Use of inpatient palliative care services in patients with metastatic incurable head and neck cancer

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37 Scopus citations


Background Substantial health care resources are used on aggressive end-of-life care, despite an increasing recognition that palliative care improves quality of life and reduces health care costs. We examined the incidence of palliative care encounters in in-patients with incurable head and neck cancer and associations with in-hospital mortality, length of hospitalization, and costs. Methods Data from the Nationwide Inpatient Sample (NIS) for 80,514 head and neck cancer patients with distant metastatic disease in 2001 to 2010 was analyzed using cross-tabulations and multivariate regressions. Results Palliative care encounters occurred in 4029 cases (5%) and were significantly associated with age ≥80 years, female sex, self-pay payor status, and prior radiation. Palliative care was significantly associated with increased in-hospital mortality and reduced hospital-related costs. Conclusion Inpatient palliative care consultation in terminal head and neck cancer is associated with reduced hospital-related costs, but appears to be underutilized and restricted to the elderly, uninsured, and patients with an increased risk of mortality.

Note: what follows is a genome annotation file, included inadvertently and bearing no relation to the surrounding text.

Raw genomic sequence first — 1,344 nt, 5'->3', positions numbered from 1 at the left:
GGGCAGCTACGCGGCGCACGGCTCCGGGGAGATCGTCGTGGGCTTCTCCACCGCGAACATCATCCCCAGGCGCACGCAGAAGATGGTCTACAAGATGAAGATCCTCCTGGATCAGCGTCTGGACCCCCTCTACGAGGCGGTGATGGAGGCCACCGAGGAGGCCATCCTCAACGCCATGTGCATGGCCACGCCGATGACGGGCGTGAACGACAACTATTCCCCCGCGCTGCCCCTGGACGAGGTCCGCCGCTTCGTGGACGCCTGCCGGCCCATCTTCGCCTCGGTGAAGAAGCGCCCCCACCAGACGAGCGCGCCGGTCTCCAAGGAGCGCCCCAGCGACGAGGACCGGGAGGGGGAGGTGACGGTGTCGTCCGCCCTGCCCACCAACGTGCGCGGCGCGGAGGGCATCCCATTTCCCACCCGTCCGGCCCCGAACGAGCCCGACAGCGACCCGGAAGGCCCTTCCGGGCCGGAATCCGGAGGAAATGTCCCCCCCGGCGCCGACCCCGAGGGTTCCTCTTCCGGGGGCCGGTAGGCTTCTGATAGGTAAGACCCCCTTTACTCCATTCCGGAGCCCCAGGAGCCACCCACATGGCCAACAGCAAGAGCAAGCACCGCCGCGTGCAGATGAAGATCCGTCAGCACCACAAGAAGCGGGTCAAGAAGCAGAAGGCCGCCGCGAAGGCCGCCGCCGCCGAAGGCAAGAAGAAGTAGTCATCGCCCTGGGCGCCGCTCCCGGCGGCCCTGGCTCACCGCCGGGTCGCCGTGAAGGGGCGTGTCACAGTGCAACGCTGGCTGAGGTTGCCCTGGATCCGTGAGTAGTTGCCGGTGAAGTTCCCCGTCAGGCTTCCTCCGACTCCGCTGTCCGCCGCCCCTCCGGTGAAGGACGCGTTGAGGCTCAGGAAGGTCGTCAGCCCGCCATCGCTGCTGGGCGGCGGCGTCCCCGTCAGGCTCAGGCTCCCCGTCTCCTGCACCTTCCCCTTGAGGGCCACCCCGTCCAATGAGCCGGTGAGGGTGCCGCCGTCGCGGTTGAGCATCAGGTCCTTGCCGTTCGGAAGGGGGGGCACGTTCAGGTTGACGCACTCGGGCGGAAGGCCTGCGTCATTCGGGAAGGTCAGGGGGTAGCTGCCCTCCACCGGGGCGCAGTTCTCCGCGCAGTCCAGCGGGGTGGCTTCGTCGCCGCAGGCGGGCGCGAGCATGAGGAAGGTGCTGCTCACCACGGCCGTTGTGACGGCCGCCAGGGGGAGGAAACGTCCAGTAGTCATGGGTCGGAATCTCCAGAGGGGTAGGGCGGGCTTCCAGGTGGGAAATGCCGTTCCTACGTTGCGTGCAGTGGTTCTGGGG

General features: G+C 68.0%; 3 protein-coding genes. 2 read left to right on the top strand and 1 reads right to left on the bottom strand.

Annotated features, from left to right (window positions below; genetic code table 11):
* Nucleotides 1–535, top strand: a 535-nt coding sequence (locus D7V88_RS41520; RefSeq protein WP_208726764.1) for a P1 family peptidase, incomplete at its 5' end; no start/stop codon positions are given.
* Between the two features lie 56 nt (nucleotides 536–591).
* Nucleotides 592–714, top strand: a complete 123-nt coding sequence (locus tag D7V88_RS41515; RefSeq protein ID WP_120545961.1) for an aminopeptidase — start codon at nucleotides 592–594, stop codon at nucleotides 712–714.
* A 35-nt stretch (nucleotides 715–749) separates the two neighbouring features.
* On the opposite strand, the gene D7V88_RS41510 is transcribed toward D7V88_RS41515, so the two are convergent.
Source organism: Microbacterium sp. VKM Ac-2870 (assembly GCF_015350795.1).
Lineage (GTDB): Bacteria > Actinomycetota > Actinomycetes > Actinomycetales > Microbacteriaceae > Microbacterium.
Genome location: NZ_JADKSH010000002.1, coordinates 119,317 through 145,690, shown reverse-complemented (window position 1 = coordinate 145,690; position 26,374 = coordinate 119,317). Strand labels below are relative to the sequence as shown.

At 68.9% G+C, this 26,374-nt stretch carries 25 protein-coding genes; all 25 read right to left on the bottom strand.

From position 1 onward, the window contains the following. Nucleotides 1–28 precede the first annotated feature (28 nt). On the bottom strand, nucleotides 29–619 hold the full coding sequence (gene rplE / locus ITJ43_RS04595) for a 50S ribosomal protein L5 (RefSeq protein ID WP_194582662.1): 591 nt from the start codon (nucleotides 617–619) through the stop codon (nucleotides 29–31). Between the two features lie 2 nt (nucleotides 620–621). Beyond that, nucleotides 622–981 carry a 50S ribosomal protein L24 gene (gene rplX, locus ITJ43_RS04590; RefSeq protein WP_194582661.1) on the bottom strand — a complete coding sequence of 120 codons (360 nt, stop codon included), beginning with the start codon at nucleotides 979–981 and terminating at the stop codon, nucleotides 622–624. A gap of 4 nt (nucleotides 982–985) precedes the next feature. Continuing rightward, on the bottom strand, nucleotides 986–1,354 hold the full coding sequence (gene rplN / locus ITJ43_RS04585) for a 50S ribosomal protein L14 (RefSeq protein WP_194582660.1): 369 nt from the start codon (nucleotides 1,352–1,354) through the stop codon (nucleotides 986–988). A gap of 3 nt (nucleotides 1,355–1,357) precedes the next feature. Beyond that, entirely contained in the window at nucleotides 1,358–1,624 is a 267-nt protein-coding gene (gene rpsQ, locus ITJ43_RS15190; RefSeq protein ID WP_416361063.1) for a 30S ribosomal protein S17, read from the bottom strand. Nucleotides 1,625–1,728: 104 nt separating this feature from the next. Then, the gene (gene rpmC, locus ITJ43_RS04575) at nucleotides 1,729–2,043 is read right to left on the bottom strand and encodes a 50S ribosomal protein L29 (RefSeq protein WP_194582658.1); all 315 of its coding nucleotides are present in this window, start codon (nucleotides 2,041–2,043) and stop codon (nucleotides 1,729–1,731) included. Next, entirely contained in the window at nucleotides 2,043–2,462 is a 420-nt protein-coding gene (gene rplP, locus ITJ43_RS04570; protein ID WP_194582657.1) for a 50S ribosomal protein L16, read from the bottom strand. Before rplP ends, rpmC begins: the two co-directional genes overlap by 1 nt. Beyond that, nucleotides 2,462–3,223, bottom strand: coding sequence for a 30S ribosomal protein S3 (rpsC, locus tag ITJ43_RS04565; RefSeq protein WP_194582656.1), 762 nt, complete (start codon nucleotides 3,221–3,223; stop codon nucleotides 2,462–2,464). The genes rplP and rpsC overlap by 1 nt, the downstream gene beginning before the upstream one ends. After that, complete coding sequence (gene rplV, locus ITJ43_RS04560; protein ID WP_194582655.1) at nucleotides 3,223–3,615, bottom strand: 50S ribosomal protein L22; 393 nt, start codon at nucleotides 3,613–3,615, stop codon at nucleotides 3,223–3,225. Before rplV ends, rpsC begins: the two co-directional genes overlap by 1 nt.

Original languageEnglish (US)
Pages (from-to)355-363
Number of pages9
JournalHead and Neck
Issue number3
StatePublished - Mar 1 2016


  • Nationwide Inpatient Sample
  • complications
  • costs
  • head and neck neoplasms
  • palliative care

ASJC Scopus subject areas

  • Otorhinolaryngology


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